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Many libraries use Flickr to find photographs to add color and visual interest to their blogs and websites. It’s an incredible resource, but one that you have to use with care. You need to check images to make sure any image you want to use has a Creative Commons license, figure out the correct code to link to the photograph on Flickr, and provide credit to the photographer.
ImageCodr is a tool that makes it easy to check the license and get the correct code to link to any size of an image on Flickr, complete with a Creative Commons license and credit link. You just paste in the URL for any Flickr photopage, and get the license information, and an option to preview any available size and generate the code you need for your page. Here’s a sample of what that page looks like:
The image below was added to this blog post using ImageCodr. The image will inherit borders, fonts, etc., from your site’s stylesheet, and will probably look just fine as-is. However, if there’s something you don’t like, you can adjust the stylesheet and add a class to the div that encloses the code.
The site does add a link to the ImageCodr site, at the end of the photographer’s credit line. You can find it in the example below by hovering over the the space at the end of my name. This is either a subtle or awkward way to provide a linkback to the ImageCodr site.
If you were designing a postage stamp for your library, what would it look like? What about historic buildings and other notable places within your community, wouldn’t it be fun to see them featured on postage stamps?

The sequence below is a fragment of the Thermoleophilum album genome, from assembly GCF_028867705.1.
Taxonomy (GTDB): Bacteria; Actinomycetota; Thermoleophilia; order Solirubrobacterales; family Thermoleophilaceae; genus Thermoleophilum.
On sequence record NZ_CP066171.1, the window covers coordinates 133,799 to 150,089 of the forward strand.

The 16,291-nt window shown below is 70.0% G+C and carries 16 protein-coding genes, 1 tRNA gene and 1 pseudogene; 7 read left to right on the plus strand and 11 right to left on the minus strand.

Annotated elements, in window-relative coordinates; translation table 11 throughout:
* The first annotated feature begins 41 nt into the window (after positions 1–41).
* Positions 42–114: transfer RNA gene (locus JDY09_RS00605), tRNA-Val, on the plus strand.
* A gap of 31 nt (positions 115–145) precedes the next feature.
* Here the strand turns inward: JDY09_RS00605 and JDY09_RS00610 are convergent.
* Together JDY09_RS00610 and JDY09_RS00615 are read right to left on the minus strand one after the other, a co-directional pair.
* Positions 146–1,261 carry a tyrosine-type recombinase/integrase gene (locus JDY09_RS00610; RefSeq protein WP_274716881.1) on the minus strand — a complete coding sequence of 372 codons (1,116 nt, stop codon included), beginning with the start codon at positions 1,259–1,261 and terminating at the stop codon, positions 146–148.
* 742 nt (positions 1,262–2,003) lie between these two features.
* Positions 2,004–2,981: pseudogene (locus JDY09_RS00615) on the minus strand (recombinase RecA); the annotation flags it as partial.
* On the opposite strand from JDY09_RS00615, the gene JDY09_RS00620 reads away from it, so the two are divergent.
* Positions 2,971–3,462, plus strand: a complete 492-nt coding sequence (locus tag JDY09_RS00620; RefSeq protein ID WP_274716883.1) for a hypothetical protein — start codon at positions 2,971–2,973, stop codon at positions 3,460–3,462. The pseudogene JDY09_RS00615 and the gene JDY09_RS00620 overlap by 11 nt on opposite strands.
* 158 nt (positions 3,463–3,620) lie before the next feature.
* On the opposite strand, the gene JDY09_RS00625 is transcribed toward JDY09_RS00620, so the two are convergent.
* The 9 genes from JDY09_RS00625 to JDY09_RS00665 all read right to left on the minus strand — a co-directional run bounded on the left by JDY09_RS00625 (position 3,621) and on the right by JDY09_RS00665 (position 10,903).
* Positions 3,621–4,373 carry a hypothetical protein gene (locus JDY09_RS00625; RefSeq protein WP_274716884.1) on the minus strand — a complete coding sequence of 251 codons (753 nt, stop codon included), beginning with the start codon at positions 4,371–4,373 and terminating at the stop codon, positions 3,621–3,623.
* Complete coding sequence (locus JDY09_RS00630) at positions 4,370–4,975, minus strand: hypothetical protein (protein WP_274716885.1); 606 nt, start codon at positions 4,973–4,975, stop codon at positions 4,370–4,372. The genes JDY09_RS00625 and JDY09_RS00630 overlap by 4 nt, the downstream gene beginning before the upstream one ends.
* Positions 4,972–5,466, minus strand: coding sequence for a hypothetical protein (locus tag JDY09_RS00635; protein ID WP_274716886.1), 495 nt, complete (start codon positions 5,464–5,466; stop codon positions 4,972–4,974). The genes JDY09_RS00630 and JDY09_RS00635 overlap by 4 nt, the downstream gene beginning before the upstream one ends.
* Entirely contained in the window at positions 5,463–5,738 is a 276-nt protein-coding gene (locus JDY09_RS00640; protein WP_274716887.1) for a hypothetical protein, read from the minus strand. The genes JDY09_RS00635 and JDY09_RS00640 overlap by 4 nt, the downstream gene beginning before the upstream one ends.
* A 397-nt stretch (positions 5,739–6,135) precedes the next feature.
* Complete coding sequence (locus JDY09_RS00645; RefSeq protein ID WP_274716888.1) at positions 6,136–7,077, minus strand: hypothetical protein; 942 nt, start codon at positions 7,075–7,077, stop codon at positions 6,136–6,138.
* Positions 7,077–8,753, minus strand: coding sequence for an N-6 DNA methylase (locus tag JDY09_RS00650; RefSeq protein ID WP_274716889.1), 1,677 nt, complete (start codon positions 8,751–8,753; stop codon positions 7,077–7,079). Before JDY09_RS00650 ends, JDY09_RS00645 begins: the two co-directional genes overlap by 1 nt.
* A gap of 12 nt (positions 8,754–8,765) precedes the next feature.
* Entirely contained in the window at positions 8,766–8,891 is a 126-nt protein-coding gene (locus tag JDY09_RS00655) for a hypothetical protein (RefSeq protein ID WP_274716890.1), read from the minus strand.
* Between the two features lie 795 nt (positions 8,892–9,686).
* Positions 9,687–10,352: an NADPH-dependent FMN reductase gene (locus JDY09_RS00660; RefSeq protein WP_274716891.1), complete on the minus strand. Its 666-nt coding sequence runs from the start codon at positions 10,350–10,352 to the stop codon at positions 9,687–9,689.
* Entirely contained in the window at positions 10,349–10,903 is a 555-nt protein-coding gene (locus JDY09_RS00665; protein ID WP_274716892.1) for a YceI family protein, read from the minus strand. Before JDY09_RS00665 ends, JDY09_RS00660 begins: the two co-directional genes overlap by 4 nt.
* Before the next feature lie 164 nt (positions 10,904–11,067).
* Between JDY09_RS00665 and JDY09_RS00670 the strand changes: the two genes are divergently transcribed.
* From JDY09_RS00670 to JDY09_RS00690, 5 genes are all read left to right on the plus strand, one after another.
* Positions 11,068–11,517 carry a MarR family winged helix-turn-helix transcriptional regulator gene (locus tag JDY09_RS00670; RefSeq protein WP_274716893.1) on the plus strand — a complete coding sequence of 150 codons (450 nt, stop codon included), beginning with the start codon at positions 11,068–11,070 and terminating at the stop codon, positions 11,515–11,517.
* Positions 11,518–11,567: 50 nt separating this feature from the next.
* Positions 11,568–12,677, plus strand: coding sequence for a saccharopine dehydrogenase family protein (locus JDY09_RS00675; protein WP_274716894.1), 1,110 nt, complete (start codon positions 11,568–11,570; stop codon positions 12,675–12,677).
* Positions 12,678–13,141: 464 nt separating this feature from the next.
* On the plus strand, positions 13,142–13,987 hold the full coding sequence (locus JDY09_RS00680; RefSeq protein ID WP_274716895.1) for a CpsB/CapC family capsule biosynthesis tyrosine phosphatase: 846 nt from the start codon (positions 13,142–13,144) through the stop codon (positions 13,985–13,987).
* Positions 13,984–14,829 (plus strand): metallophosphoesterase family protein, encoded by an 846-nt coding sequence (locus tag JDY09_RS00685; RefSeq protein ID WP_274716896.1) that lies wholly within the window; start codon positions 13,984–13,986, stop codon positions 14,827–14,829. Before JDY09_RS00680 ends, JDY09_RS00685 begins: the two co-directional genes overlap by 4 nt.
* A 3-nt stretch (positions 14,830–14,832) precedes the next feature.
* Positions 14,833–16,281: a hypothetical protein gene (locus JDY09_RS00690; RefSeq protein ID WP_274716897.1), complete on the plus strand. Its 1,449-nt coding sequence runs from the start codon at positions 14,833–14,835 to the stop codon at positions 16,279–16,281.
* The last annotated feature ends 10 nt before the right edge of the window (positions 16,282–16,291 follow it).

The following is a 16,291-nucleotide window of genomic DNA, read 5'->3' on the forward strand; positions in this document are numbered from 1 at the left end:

The United States Postal Service does allow you to put your photographs on real postage stamps through their Picture It Postage plan.
But it’s more fun and a lot cheaper just to play around with the idea of designing your own local postage stamps. There’s a free online tool called Framer that makes it easy to create stamp images from your photographs, complete with postmark. It can connect to your Flickr or Facebook account to get your pictures, or you can upload them from your computer.
This might be a fun photo-craft project for children or teens (anyone, really!) These faux stamps could be used as graphics for your library blog or website, or printed out and used as part of a display — could work with a travel display, or one on stamp collecting or perhaps on the lost art of letter-writing.
The NCES Kids’ Zone website has a simple but powerful tool called Create A Graph that makes it easy to create makes several different kinds of graphs and charts, with lots of options for effects, colors and file formats including PDF, JPG, SVG and more. There are several samples here to play around with so that you can see how different the same data looks presented in different formats. You enter your data in a simple web form, choose a design, preview, save and download. You don’t need to register to use the site, and if you bookmark or e-mail yourself a link to your graph, you can come back and edit it any time within the next 30 days.
As part of Kids’ Zone, this tool is aimed at students, but it’s a handy tool for anyone who needs to make a chart or graph with a small set of data. (If only it could import delimited data from Excel and other sources!)
Create A Graph Screenshot
Sample Pie Chart